German study finds dogs can sniff out COVID-19 patients with infectious microbe, claims 94% success rate
Dogs are also shown to be able to detect various diseases including cancer, malaria, and various kinds of bacterial and viral infections.
Early detection followed by isolation is one of the best ways to stop the spread of COVID-19. However, the asymptomatic and presymptomatic transmission of the disease poses a big challenge here. Since the virus can spread easily in a crowded setting, such people can unknowingly lead to local outbreaks.
Now, a group of researchers at the University of Veterinary Medicine Hannover, Germany, claim that dogs can sniff out coronavirus patients in a crowd with high precision.
Previously Col PK Chug, Consulting director, at the police K9 cell at the Ministry of Home Affairs has claimed that dogs can sniff out coronavirus patients from their body odour -- if they are trained to do so that is. However, the screening would only be effective if they have more than a 90 percent success rate.
The latest study published in the peer-reviewed journal BMC Infectious Diseases suggests a 94 percent detection rate. Based on their findings, the researchers say that we can use trained dogs to find coronavirus patients in public areas like airports and mass gatherings and reduce the spread of the disease.
Findings of the study
For the latest study, the researchers at the University of Veterinary Medicine Hannover trained eight dogs for one week to identify the saliva and or respiratory secretions of confirmed COVID-19 patients.
About 100 µL of samples were put on a cotton pad and the pad was put in a 4 mL glass tube for identification. The samples were put along with known negative samples in such a way that the dog is not directly exposed to it but can sniff it out through a grid.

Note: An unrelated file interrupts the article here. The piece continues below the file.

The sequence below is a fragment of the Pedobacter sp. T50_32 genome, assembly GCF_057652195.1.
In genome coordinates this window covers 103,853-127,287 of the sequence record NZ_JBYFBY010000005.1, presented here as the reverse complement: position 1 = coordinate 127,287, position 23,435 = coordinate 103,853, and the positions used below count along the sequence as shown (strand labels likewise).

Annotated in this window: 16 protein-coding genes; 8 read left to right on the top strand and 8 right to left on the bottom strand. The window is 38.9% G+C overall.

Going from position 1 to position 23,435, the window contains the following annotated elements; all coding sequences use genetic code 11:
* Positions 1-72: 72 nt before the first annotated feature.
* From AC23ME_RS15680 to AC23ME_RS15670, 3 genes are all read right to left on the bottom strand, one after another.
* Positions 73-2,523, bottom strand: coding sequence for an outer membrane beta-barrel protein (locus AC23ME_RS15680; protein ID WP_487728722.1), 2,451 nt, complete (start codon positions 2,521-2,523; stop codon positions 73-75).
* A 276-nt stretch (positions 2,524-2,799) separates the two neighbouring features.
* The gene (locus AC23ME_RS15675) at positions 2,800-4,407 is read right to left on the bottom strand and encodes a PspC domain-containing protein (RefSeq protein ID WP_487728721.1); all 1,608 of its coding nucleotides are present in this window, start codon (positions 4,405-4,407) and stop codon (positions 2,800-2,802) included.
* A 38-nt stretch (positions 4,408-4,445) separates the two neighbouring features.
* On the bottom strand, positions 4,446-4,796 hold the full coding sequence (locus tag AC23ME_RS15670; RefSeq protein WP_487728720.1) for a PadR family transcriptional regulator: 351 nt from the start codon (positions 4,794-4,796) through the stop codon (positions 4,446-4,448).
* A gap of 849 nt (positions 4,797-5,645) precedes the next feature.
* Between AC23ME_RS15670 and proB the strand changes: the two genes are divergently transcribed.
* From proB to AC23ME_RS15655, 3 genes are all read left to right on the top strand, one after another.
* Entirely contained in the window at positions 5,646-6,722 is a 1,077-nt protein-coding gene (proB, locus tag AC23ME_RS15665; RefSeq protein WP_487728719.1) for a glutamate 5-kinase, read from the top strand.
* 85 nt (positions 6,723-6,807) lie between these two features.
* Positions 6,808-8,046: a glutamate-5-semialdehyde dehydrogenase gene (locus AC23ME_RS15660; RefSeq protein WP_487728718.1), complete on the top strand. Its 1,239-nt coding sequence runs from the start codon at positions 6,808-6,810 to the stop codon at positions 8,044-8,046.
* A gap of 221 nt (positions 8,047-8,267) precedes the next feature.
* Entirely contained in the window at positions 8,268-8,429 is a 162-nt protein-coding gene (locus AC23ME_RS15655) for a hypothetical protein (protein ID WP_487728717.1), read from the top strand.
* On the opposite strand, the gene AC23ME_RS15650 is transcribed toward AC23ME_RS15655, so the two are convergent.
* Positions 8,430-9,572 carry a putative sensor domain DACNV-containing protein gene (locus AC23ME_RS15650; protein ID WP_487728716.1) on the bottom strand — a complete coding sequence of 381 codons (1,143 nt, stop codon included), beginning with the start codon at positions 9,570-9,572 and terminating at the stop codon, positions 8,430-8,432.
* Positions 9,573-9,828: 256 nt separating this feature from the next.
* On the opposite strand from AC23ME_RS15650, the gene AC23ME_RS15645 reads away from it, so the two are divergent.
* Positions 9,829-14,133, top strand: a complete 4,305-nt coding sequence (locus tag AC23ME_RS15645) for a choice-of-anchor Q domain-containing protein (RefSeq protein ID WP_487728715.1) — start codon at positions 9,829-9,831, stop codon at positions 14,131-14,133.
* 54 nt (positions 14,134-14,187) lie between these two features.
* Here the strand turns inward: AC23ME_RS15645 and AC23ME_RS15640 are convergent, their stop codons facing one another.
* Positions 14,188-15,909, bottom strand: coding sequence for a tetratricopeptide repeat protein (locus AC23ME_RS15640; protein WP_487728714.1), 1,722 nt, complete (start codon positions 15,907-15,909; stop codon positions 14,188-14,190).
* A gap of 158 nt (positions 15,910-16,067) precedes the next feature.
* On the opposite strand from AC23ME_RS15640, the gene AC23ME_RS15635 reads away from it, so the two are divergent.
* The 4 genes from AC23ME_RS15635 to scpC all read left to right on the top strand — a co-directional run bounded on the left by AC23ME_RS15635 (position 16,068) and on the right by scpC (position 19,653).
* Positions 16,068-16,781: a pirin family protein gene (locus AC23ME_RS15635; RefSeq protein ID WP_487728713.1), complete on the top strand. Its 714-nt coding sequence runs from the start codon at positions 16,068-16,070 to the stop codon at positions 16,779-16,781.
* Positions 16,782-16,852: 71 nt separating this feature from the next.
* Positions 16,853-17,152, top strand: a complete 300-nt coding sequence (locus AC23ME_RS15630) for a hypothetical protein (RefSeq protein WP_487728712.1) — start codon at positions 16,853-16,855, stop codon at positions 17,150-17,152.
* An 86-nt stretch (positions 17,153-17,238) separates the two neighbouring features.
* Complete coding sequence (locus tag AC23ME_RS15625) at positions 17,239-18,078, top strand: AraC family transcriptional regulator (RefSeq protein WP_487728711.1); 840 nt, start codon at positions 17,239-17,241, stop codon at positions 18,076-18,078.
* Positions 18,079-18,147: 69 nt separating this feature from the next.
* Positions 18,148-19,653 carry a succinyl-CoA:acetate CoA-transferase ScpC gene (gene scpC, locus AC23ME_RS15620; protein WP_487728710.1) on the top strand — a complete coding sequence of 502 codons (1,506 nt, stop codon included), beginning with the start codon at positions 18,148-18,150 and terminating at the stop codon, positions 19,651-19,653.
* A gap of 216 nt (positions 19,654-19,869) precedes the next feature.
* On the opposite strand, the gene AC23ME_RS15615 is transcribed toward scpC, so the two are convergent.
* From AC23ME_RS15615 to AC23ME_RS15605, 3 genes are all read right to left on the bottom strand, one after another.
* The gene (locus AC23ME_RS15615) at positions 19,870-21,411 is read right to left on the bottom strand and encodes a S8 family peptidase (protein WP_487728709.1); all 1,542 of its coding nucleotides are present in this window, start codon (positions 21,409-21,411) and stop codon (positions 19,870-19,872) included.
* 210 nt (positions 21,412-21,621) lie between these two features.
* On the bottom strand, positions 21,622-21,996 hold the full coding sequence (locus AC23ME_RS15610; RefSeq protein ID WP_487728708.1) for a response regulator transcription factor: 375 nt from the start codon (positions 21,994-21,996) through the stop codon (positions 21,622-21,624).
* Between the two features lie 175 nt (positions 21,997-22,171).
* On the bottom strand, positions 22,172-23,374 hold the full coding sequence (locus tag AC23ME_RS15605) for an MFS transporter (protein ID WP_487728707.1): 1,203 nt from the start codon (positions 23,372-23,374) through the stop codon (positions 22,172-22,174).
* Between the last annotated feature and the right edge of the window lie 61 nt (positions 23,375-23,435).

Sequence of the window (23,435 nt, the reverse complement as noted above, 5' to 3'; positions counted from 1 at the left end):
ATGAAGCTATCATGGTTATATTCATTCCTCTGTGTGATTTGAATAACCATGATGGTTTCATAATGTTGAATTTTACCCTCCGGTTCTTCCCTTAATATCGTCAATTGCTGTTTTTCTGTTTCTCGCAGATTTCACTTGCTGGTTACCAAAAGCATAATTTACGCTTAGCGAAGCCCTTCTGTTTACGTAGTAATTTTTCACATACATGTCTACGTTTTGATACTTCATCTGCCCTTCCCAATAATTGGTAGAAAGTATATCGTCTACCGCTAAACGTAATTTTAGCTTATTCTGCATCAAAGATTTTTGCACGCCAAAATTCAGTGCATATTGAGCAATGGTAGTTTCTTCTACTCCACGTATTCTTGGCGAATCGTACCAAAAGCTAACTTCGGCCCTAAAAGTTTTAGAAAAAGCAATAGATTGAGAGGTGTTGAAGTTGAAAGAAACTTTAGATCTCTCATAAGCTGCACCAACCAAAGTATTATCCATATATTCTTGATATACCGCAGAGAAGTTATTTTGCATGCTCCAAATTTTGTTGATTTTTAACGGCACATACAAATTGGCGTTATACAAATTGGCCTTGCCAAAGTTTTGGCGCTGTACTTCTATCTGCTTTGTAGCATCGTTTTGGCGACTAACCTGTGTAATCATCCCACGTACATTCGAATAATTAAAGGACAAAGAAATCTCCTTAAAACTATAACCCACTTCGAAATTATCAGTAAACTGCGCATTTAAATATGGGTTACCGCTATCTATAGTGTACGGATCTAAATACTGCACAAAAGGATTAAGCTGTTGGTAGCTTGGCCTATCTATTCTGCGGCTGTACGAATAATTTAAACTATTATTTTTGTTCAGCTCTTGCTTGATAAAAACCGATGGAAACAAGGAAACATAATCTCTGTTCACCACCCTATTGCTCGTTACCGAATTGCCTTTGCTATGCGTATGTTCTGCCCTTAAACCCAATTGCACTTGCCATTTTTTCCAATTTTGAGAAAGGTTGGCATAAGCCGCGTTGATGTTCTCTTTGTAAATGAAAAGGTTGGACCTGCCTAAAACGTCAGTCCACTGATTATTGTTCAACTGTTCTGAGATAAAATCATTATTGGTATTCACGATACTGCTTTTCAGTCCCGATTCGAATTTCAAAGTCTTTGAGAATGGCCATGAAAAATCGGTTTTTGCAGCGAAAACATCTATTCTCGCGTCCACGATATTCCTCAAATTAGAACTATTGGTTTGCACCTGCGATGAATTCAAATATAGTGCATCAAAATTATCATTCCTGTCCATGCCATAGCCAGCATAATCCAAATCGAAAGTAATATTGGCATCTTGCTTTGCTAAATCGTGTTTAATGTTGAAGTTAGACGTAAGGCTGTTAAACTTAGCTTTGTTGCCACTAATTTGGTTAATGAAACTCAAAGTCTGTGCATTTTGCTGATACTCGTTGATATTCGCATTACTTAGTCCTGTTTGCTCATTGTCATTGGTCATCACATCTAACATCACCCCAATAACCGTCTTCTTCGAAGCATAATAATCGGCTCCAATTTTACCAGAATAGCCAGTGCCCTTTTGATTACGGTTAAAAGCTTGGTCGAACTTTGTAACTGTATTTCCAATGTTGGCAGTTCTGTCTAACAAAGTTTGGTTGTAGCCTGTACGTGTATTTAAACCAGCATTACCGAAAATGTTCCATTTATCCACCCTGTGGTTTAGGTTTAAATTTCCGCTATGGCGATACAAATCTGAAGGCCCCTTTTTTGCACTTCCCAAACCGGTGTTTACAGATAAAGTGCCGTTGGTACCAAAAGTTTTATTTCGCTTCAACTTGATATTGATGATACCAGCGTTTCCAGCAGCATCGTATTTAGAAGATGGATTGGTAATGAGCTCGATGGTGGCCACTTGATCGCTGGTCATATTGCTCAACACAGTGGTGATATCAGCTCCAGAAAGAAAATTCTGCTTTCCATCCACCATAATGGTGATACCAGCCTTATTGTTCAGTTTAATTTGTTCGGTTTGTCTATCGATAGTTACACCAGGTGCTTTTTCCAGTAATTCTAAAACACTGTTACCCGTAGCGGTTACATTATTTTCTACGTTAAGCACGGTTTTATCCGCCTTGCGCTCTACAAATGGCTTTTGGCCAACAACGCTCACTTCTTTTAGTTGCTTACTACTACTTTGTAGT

A total of 1,012 samples were randomised and presented to the dogs. Out of these, the dogs had an average detection rate of 94 percent with 157 positives, 792 negatives, 33 false positives and 30 false negatives. The testing specificity was 96.34 percent and sensitivity was 82.63 percent.
Test sensitivity refers to the ability to correctly identify true positives and specificity refers to the ability to correctly identify true negatives. As per the study, an RT-PCR has a false positive rate of 2.3-6.9 percent.
Strong sense of smell
Dogs are known for their strong sense of smell. Humans have been training and using dogs to identify and differentiate odours such as various drugs, blood and other things for many years. The olfactory sense of a dog is said to be about 10,000 to 100,000 times stronger than humans. They can even detect a substance at a concentration of one part per trillion -- meaning the size of one droplet of water in an Olympic-sized swimming pool.
Dogs are also shown to be able to detect various diseases including cancer, malaria, and various kinds of bacterial and viral infections. It is suggested that in all of these conditions, the infectious microbe or the human body produces certain substances that a dog can sniff out and can be trained to recognise.
Things to consider
One of the important things that the study suggested was the possibility of dogs becoming the spreader of the infection. It is not known whether dogs can transmit the infection to humans although human to animal transmission has been seen. Also, there is concern about the effect of the virus on a dog’s sense of smell. If a dog does get the disease and it somehow affects its sense of smell, the whole practice may be useless.
Hence, more studies are needed to find answers to all these questions before dogs can be considered to find COVID-19 positive people in crowds.
For more information, read our article on Contact tracing: what is it and how does it help.
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